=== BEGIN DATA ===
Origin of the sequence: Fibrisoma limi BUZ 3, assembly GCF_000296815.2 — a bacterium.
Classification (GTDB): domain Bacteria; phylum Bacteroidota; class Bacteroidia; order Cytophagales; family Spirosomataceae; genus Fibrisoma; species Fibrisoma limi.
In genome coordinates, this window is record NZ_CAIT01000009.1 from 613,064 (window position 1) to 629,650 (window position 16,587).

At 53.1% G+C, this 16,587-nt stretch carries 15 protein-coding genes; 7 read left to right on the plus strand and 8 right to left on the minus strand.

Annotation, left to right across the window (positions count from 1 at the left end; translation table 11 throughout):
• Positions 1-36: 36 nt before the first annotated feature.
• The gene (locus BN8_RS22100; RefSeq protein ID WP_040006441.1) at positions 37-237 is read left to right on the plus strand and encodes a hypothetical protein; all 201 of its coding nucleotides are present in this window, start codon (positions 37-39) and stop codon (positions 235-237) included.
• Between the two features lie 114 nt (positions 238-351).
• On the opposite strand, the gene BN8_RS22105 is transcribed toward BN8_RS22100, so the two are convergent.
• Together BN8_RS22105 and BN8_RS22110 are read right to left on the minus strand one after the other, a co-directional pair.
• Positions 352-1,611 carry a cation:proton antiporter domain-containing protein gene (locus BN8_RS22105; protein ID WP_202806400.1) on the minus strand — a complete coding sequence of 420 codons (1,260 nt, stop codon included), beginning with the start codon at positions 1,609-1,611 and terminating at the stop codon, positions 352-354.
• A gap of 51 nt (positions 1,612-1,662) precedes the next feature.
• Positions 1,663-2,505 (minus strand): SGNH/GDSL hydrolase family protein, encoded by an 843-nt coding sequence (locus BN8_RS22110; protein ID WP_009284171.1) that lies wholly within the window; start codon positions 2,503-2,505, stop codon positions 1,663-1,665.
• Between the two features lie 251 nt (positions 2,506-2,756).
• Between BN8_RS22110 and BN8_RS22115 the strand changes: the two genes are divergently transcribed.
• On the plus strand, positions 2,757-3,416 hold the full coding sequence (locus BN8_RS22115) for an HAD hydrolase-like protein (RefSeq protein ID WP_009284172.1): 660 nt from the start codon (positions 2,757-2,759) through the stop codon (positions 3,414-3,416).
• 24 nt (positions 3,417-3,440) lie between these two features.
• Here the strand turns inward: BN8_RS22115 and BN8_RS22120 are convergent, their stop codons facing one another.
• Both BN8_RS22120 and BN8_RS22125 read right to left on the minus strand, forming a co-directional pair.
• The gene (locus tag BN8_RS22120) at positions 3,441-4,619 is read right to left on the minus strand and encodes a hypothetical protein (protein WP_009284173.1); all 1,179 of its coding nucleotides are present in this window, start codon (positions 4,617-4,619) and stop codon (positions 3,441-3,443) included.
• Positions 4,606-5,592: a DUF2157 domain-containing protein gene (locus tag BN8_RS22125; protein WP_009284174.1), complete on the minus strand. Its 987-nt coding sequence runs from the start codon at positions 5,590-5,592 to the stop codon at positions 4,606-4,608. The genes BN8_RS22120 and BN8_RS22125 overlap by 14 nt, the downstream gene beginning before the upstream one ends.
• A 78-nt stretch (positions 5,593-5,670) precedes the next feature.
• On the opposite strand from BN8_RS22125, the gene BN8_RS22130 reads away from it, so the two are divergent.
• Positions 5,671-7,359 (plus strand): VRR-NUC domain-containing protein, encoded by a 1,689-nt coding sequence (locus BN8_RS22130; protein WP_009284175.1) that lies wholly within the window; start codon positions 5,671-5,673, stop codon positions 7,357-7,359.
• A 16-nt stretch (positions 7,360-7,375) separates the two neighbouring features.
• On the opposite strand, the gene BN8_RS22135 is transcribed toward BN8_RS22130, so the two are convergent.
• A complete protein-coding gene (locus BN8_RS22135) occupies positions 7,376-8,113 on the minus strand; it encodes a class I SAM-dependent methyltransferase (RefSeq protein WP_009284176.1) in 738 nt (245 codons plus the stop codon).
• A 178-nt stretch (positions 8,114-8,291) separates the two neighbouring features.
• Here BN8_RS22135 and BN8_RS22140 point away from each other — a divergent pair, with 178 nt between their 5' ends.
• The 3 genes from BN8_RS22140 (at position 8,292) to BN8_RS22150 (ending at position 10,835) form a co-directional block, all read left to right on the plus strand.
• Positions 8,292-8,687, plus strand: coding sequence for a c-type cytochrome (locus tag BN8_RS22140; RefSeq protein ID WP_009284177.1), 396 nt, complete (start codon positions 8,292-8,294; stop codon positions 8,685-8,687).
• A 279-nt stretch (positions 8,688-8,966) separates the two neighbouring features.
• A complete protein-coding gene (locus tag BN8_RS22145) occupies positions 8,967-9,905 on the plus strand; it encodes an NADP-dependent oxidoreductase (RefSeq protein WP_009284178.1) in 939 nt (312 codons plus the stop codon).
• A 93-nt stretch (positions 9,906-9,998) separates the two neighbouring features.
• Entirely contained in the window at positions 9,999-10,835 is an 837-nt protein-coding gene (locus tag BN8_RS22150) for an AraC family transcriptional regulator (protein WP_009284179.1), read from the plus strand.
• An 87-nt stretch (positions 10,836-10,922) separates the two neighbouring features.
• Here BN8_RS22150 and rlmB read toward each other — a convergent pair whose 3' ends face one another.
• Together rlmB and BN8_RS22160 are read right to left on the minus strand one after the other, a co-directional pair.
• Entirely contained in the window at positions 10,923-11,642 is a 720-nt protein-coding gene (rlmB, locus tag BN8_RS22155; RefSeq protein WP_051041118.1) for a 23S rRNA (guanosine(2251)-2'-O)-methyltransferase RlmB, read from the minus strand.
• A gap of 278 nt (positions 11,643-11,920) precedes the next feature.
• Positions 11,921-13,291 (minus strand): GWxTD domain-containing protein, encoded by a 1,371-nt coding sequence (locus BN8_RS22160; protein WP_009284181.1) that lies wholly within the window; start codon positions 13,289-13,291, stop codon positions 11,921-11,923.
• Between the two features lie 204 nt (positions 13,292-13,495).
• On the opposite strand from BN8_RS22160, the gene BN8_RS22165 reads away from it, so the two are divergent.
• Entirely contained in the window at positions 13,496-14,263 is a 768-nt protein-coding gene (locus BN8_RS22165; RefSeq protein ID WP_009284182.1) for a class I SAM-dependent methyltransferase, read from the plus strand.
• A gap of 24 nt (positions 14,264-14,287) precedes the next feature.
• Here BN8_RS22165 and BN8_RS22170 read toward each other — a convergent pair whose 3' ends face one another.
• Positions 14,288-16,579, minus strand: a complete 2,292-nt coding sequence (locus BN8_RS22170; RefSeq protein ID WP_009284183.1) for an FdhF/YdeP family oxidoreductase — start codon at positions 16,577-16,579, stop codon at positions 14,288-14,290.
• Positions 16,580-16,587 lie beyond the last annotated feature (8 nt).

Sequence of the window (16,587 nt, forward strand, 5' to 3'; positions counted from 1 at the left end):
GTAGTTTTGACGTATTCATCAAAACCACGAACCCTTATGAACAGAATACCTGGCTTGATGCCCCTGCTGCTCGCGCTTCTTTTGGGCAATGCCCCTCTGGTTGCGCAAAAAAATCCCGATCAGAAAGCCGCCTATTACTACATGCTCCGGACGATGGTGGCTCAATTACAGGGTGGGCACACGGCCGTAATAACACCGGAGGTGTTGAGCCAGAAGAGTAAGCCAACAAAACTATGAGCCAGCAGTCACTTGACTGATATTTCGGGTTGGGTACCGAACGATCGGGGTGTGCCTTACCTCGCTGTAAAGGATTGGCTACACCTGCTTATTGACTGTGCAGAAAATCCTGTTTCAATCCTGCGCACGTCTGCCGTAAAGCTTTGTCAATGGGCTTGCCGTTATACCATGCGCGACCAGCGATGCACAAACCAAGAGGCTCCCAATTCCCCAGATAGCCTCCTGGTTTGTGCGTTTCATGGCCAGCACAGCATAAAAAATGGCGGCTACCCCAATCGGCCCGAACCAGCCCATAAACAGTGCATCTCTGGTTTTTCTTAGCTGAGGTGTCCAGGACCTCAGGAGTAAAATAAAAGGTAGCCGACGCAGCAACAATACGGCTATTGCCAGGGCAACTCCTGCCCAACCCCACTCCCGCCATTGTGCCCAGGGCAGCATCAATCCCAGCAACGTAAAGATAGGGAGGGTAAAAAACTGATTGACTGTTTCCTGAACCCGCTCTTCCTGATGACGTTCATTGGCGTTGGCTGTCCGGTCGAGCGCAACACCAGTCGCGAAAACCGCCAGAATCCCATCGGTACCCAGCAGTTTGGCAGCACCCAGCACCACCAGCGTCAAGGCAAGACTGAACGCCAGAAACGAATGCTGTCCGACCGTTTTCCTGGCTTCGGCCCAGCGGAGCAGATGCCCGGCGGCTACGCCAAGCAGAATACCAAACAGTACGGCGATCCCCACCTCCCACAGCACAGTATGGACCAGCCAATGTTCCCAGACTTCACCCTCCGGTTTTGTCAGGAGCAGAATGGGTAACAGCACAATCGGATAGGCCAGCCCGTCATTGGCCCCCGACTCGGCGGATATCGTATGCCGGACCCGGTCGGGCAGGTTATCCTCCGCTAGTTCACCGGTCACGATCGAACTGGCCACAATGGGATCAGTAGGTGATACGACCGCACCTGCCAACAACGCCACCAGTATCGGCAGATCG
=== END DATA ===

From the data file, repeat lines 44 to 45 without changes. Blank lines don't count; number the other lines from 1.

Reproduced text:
• Entirely contained in the window at positions 13,496-14,263 is a 768-nt protein-coding gene (locus BN8_RS22165; RefSeq protein ID WP_009284182.1) for a class I SAM-dependent methyltransferase, read from the plus strand.
• A gap of 24 nt (positions 14,264-14,287) precedes the next feature.